Editor’s Note: Prell has forwarded another letter from his survivalist friend Karl, whose little group is making more modifications to geodesic domes to make them easier to build. I’ll share pictures when any become available. -John
After all my talk about hubs made of pail lids and tubular hubs made of four inch PVC pipes, I have been taken down several notches! I feel very foolish now because I realize that hubs are not even necessary! I had to be shown a far better, and simpler way to make strut connections.
The obvious question, one that we often forget to ask, is why use hubs at all? I once would have answered, “To hold the struts in place at the proper angle.” But now it has been explained that if you connect the struts to one another the angles are formed automatically. These domes seem to know how they should shape up and do it on their own. But next, the objection is, if you drill holes in these tubes and try to put a bolt through them, you have a monstrously thick tangle of strut ends, unworkable, really.
So, flatten the ends of the struts into blades, and run a bolt through them. Great in theory, but how do you flatten the ends of the tubes?
Doc, (who is seen inspecting the original pail lid dome), came up with the answer. Use heat to soften the PVC, then squeeze the plastic flat. Immediately, some one suggested a heat gun. One online source called heat guns, “hair dryers on steroids”. But good ones are expensive and cheap ones can conk out after a lot of use. Another objection to the heat gun is, it needs a lot of electricity and we would prefer not to do that. Then it was suggested we immerse the struts ends in hot water until they are soft enough to flatten. We tried hot water in a can and used a vise grip plier to squeeze it flat. Crude and not entirely effective. Maybe we didn’t leave the tube in the can long enough?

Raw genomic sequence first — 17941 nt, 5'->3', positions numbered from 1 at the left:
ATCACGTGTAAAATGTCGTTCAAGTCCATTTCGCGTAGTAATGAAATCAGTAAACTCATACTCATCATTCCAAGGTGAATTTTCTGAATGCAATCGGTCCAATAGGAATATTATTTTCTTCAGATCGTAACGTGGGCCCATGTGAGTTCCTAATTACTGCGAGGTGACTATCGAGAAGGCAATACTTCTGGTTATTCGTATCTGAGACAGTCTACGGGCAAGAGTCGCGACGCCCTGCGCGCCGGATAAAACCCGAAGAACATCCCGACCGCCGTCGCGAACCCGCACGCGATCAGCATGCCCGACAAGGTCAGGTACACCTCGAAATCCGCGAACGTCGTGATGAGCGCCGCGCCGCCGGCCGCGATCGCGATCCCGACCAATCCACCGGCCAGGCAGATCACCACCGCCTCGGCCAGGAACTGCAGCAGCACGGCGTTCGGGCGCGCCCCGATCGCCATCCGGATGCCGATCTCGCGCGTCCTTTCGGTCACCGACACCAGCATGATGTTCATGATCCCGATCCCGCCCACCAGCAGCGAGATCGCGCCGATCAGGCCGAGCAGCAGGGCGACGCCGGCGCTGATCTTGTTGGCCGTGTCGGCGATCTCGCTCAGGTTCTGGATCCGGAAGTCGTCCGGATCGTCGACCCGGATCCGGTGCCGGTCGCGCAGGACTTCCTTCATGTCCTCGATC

Again, Doc came up with the idea of putting the tube ends into oil, which gets hotter than water. “Motor oil?” someone suggested, “it can take a lot of heat.” But that idea was not appealing somehow. With additives involved might the fumes be toxic?”
“What about cooking oil? Asked Beth. At this point I want to say that there are enough in our group who want to make domes, that we could almost have a little factory! The cooking oil idea had a lot of appeal and no one could think of anything against it. Soon a small sauce pan of corn oil was heated on a stove and short pieces of 3/4" PVC were placed in it. We did not heat the oil too hot, no boiling or fumes. The tube ends were submerged about three inches in the heated oil. After a few minutes one was withdrawn and found to be nice and pliable.
Doc had the honors, since it was his idea. He placed the end of the softened tube in an old shop vise someone had, and he cranked the jaws shut. After a couple of minutes, the jaws were opened and the sides of the tube were nice and flat, with a slight imprint from the textured surface of the vise’s jaws. The end of the tube was completely flattened–it worked!
Eventually we made six pieces with flattened ends and drilled a hole about a half inch from the end. A 3/8 inch bolt (because it was what we had on hand) was put through the six holes, a washer and wing nut was placed on the end and hand-tightened until it was snug. We all agreed that this six way joint was a success, it even looked nice! The bolt we used was 2" long. The four and five strut joints will be even more compact. The tubes in this first joint had a flattened surfaces 1 ½ inches long and it worked fine. I hope the Fun Saver pictures show up ok. We are all very happy with the results of our experiment. With this system, any size dome only uses 26 bolts! It looks like it can’t be any simpler than this.
What do you think, G.? Is there any value in this?